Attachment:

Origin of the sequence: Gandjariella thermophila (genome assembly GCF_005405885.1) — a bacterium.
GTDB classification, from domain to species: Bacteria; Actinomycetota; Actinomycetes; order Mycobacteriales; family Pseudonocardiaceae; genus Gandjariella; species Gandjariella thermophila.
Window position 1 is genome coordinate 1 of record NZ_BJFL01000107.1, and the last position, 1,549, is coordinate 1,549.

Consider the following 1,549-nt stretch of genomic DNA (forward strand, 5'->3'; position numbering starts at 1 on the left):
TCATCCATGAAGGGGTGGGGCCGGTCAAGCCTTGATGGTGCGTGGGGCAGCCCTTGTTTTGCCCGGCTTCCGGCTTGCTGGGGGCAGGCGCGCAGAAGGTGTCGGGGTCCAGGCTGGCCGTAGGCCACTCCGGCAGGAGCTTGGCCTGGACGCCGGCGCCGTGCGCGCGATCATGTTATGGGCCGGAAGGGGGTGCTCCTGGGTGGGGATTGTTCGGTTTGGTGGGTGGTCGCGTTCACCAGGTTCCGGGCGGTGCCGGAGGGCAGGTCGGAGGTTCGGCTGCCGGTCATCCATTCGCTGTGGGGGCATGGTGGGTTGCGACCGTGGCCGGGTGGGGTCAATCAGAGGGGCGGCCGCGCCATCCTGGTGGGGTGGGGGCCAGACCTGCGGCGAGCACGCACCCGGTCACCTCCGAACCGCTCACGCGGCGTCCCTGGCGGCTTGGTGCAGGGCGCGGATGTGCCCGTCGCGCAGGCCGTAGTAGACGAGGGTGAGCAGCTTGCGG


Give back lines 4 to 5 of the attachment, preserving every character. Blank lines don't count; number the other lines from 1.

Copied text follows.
Consider the following 1,549-nt stretch of genomic DNA (forward strand, 5'->3'; position numbering starts at 1 on the left):
TCATCCATGAAGGGGTGGGGCCGGTCAAGCCTTGATGGTGCGTGGGGCAGCCCTTGTTTTGCCCGGCTTCCGGCTTGCTGGGGGCAGGCGCGCAGAAGGTGTCGGGGTCCAGGCTGGCCGTAGGCCACTCCGGCAGGAGCTTGGCCTGGACGCCGGCGCCGTGCGCGCGATCATGTTATGGGCCGGAAGGGGGTGCTCCTGGGTGGGGATTGTTCGGTTTGGTGGGTGGTCGCGTTCACCAGGTTCCGGGCGGTGCCGGAGGGCAGGTCGGAGGTTCGGCTGCCGGTCATCCATTCGCTGTGGGGGCATGGTGGGTTGCGACCGTGGCCGGGTGGGGTCAATCAGAGGGGCGGCCGCGCCATCCTGGTGGGGTGGGGGCCAGACCTGCGGCGAGCACGCACCCGGTCACCTCCGAACCGCTCACGCGGCGTCCCTGGCGGCTTGGTGCAGGGCGCGGATGTGCCCGTCGCGCAGGCCGTAGTAGACGAGGGTGAGCAGCTTGCGG